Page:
Commissioners hear concern about probation services due to pay issues
Pay issues are resulting in decades of experience leaving the Warren County Adult Probation Department.
The Warren County Commissioners want to address the problem, but a collective bargaining agreement that went to arbitration complicates the situation. Chief Adult Probation Officer Mike Walters told the Warren County Commissioners that his frustrations with the wage issue are “reaching a new level.”
He said that the department has lost 43 years of experience in the last year and a half and is set to lose another 19 soon “all due to pay.”
“We’re not going to be able to keep up the current level of supervision with a revolving door of new hires,” he said.
As a result, a proposed memorandum of understanding was tabled Wednesday.
According to a current job posting on the county’s website, starting salary for an adult probation officer is $15.75 per hour. That jumps to $17.50 per hour after one year, $19 per hour after three years and $20 per hour after five years.
Walters outlined a series of steps that the Adult Probation Department has taken to save the county money. He said a pre-trial program has saved nearly $500,000 by keeping some defendants out of jail while they await trial. That total comes from 21,065 “bed days that individuals otherwise would have been incarcerated.”
The Department is also supervising people that would otherwise do short jail stays for some traffic offenses through magisterial district judges. There is also discussion about expanding the pre-trial program to repeat, non-violent DUI offenders, getting them into treatment sooner and keeping them out of jail. Walters said he sees positions posted for a hire starting rate in other county departments.
“I would argue those positions don’t have as much responsibility as you’re asking of my officers,” he said. “My officers carry firearms and make arrests. You can’t just throw a new hire into that position.”
Currently, he said he relies on veteran officers to train new ones.
“Experience, I can’t replace that,” he said. “The liability to the county… is going to increase.”
Walters presented a memorandum of understanding to the county commissioners that he called “very fair” and said will provide an “affordable living” to his officers.
Case loads are going to increase from 70 to 100 to 90 to 130 per officer.
“We’re willing to take that on,” he said. “They need – I’m not asking for money for me – they need to be compensated as such.”
The MOU was before the commissioners for consideration during Wednesday’s meeting. And, at the advice of outside labor counsel, they argue they can’t act on it.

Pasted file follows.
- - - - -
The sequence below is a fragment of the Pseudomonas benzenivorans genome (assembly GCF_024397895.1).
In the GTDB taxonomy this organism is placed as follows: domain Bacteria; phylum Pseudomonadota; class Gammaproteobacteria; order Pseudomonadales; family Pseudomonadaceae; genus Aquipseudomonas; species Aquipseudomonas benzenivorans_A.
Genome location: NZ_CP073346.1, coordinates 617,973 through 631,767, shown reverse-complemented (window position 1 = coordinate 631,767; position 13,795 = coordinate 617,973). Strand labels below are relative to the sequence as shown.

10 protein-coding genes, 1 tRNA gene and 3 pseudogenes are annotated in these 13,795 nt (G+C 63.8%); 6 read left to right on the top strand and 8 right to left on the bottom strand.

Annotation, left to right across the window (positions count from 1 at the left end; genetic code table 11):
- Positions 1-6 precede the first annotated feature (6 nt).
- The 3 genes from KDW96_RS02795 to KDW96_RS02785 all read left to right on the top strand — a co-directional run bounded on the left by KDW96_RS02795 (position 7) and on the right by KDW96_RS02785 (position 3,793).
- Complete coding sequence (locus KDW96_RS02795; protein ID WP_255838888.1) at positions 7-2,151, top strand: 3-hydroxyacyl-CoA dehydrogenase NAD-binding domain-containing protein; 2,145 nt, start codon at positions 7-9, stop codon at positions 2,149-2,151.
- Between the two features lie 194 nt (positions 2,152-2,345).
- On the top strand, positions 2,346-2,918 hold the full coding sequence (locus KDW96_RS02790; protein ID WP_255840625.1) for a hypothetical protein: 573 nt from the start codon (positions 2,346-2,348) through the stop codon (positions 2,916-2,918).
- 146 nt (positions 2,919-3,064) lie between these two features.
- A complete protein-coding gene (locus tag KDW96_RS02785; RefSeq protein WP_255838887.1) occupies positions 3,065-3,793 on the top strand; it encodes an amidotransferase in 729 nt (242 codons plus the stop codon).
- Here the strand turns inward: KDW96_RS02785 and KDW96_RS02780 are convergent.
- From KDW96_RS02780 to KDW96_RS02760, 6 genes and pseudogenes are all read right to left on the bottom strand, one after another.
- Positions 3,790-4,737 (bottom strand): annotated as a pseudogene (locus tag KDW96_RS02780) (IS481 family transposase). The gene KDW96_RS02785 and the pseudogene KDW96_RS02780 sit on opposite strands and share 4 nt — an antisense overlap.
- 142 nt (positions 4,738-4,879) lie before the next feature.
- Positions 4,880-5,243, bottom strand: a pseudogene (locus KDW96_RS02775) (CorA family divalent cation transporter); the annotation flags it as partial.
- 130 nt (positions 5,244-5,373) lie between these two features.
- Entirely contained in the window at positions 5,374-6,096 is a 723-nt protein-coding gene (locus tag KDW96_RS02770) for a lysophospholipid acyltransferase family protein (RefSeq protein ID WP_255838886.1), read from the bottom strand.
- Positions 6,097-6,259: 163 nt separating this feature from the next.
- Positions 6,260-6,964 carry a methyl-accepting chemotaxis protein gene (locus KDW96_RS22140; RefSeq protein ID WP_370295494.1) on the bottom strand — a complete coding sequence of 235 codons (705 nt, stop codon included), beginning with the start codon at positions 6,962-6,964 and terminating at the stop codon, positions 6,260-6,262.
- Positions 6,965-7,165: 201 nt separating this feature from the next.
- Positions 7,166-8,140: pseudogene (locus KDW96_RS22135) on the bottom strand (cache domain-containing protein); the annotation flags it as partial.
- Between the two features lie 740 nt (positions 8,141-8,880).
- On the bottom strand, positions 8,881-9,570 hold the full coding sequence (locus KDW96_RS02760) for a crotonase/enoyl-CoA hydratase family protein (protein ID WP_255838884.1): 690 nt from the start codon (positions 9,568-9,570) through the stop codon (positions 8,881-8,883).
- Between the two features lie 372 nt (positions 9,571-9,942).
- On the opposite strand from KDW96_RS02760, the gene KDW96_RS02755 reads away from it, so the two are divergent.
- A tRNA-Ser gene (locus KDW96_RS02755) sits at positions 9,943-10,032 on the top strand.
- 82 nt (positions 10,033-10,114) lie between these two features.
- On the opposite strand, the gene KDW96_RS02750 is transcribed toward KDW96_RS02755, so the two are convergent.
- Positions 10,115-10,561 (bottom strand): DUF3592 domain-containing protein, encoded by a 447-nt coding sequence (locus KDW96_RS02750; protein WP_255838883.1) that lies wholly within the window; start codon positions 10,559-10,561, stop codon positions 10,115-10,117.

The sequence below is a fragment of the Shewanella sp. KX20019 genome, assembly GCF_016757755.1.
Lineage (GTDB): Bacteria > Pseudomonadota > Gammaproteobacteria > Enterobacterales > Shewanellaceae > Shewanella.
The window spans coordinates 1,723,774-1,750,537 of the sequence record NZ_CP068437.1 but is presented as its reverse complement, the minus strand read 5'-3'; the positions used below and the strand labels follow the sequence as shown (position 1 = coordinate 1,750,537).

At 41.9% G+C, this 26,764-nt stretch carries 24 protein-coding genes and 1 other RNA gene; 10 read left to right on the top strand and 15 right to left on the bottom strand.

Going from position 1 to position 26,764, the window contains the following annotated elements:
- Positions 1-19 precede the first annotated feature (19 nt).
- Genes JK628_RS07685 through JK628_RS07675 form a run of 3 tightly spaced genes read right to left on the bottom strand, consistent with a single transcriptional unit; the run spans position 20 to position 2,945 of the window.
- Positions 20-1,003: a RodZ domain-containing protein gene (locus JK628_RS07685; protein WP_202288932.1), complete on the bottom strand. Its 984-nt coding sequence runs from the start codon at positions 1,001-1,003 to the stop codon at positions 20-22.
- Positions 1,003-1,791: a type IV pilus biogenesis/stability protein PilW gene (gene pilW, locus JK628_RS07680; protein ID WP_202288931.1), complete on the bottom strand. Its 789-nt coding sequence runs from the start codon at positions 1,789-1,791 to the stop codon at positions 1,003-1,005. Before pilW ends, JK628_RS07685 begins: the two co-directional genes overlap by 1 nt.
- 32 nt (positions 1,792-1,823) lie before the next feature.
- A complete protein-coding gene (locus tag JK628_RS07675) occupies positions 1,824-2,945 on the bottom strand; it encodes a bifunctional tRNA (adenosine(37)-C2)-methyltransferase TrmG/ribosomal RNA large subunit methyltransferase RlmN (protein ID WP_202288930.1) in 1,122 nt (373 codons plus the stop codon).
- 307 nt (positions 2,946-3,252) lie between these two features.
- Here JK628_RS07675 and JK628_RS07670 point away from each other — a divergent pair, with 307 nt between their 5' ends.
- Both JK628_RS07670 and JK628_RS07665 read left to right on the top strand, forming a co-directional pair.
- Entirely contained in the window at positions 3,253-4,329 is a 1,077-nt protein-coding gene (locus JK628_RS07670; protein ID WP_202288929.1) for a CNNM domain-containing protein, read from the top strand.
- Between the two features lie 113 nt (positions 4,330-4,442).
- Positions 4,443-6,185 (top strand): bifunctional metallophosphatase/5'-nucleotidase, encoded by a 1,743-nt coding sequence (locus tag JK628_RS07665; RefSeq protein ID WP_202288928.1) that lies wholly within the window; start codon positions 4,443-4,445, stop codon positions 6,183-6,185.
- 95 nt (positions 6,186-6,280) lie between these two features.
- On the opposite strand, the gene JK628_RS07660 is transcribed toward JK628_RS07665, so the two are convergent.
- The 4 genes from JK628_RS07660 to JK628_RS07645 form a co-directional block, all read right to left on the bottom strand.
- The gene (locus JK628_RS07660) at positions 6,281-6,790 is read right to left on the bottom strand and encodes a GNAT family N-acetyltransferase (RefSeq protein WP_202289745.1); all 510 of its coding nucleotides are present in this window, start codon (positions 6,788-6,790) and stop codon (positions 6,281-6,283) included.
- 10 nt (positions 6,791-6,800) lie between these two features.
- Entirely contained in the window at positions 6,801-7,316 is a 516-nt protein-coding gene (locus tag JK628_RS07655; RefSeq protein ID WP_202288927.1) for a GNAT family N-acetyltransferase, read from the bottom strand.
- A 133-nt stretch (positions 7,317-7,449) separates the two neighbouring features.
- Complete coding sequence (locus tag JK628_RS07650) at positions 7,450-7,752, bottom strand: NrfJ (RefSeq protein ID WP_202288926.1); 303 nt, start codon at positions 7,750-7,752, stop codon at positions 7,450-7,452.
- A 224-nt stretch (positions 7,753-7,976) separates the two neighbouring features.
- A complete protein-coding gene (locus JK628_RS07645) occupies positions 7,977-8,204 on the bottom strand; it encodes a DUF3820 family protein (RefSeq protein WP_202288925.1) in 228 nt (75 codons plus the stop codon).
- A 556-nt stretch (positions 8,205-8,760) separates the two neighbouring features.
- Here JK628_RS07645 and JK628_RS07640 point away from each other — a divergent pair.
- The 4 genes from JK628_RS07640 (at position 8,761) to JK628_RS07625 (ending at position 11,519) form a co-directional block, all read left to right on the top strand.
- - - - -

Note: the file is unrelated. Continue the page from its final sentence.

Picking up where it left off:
“I thought that the proposal was frankly a good one, one that I could get behind,” Commissioner Ben Kafferlin said, “particularly if it wouldn’t cause other departments to also have wishes to change their wages as well.”
However, he outlined that probation officers are under a collective bargaining agreement that went to arbitration last year.
“One of the areas that was not addressed… was any mention of the starting wages,” Kafferlin said.
He said board members are sympathetic to the “revolving door” in the probation department “and frankly a lot of departments” are experiencing the same situation.
“We’re seeing a much younger demographic in employment,” Kafferlin said. “(We) see years of experience walking out the door. The younger generation doesn’t seem to be sticking with the jobs as long. There is something that needs to change.”
But, he said, the commissioners are bound by the terms of the CBA.
“Personally, (this is an) example why CBAs don’t work,” he said. The county is “hamstrung by the CBA.”
“We consulted with our legal counsel about the MOU that was proposed,” he added, and were “specifically told we cannot” approve it.
He said that labor counsel would have to negotiate with the union’s labor counsel on this issue.
“It is not possible to pass an MOU between the union and county at this time,” he said.
“I want to reiterate, I hear you Chief Walters,” Kafferlin continued. “I see staff burnout… disgruntled employees…. I do want to fix it. We are bound by a certain legal tract.”
He said that the aim is to “come up with an agreement we can pass post haste. I do want to see change.”
Commissioner Jeff Eggleston said that he “never agreed” with the board of commissioners to have attorneys negotiate the contract.
“I don’t think the contract should have ever went to arbitration,” calling it a “failure of the strategy of the commissioner’s office.”
He also agreed, though, that the contract can’t be changed mid-stream without “extraordinary circumstances.”
“We certainly agree probation is an important piece of the county government,” Eggleston said.